Documenting ghost hunting is a tricky thing. Their seem to be two schools when it comes to the supernatural hobby. While some take a very researched approach, almost through collegiate levels, like Ghost Hunters, some just pick up a camera and go. This is exactly what Zak Bagans did. In 2004, Bagans teamed up with friends Nick Groff and Aaron Goodwin and made a documentary film, entitled Ghost Adventures, and shopped it around. Eventually, The Travel Channel picked it up and it was wildly successful, lasting nine years, spawning two spin-offs, a novel and now a film. That film is Demon House.


n 2014, Bagans got a call that one of the most haunted houses in America was on the market. A small house in the outer suburbs of Gary, Indiana was for sale after years of the Ammons family claiming that purely chaotic and evil happenings occurred in the house, including (but not limited to) one of the children walking up the wall backwards, levitation, the residents being pushed by seemingly nothing and the haunting commonality of cold spots, weird noises, and strange feelings. So of course, Bagans bought it. Demon House is the documentation of Bagans time in the house. 

While Ghost Adventures is a fun ride, with Bagans and crew decked out with full ghost hunting regalia, Demon House is not so flashy. Bagans has instead approached things from a much more grounded point of view. Without the time constraints and pressure of weekly quests, Bagans was able to really delve into the history of the home, interviewing handfuls of people who had experience with the home, with the Ammons family, and with other residents.

While The Ammon House was truly a supernatural phenomena that was a media firestorm in the mid 2010's, it's hard to set yourself apart from the crowd of other horror documentaries, especially of the ghost hunting genre. What Bagans does with Demon House to set it apart is come at it with a very open mind. He isn't here to convince you that this house is haunted. He's just here to tell you about how some people had terrifying experiences, how some people had none, and then share his own. It's a refreshing method, allowing the viewer to truly get absorbed by the film because you'll never feel like you're being force suggested to hear something on a playback of an audio file that just sounds like white noise.

While much of the film contains dramatizations of the most frightening stories, which don't really work, the true horror comes into Bagans interviews. Bagans makes sure to cover his bases and talk to literally anyone who had contact with the house. The Ammons family and their accounts are harrowing but what's more spine tingling are the chilling retellings of stories from priests, Child Protective Service employees and police officers. While it's easy to shrug off someone looking for attention and making up some poltergeist-type activity, it's hard to look past a group of unrelated professionals detailing the strange supernatural occurrences that they experienced as well.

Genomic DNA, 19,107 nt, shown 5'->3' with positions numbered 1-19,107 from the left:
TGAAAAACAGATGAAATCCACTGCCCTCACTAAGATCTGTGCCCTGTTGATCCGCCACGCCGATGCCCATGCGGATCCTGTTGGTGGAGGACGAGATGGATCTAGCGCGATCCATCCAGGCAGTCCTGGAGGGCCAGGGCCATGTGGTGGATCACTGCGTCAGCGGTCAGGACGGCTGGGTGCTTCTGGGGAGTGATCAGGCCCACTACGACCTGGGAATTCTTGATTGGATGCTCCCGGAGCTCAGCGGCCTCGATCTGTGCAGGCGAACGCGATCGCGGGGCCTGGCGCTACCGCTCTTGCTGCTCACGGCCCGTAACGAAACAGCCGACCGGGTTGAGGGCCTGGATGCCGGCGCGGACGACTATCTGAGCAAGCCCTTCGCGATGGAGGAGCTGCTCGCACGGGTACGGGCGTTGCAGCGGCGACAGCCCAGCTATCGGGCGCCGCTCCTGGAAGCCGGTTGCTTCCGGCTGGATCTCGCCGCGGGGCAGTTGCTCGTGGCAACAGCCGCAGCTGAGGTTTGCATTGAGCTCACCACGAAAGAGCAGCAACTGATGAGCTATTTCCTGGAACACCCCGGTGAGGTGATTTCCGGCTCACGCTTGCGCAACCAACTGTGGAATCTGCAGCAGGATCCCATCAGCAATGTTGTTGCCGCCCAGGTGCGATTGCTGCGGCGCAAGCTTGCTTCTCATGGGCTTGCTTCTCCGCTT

It's a well paced film, with Bagans and crew doing there legwork and properly building a "world" for the viewer. By the time Bagans stays the night at the house, you'll be primed and ready. Now listen, I don't want to spoil anything for you, but I will say this: Demon House is one of the most frightening documentaries of modern times. The sense of of dread that is slowly built up from the opening prologue and carries through until the night Bagans stays over. While it's not a mile-a-minute thrill ride, Demon House is smart, charming, and scary as hell.

Bagans is every one of us. He's the monster kid who wants to believe, just picked up a camera, and went for it. It's what makes the movie that much more accessible, believable, and ultimately more harrowing. While it has it's moments of silliness (a phone call Bagans makes to a producer about film rights is goofy but not off brand), Demon House is ultimately a documentary that will stay with you well after the watch. 

The film will be available from Freestyle Digital Media, available in limited release theaters as well as VOD and digital HD on March 16th, 2018.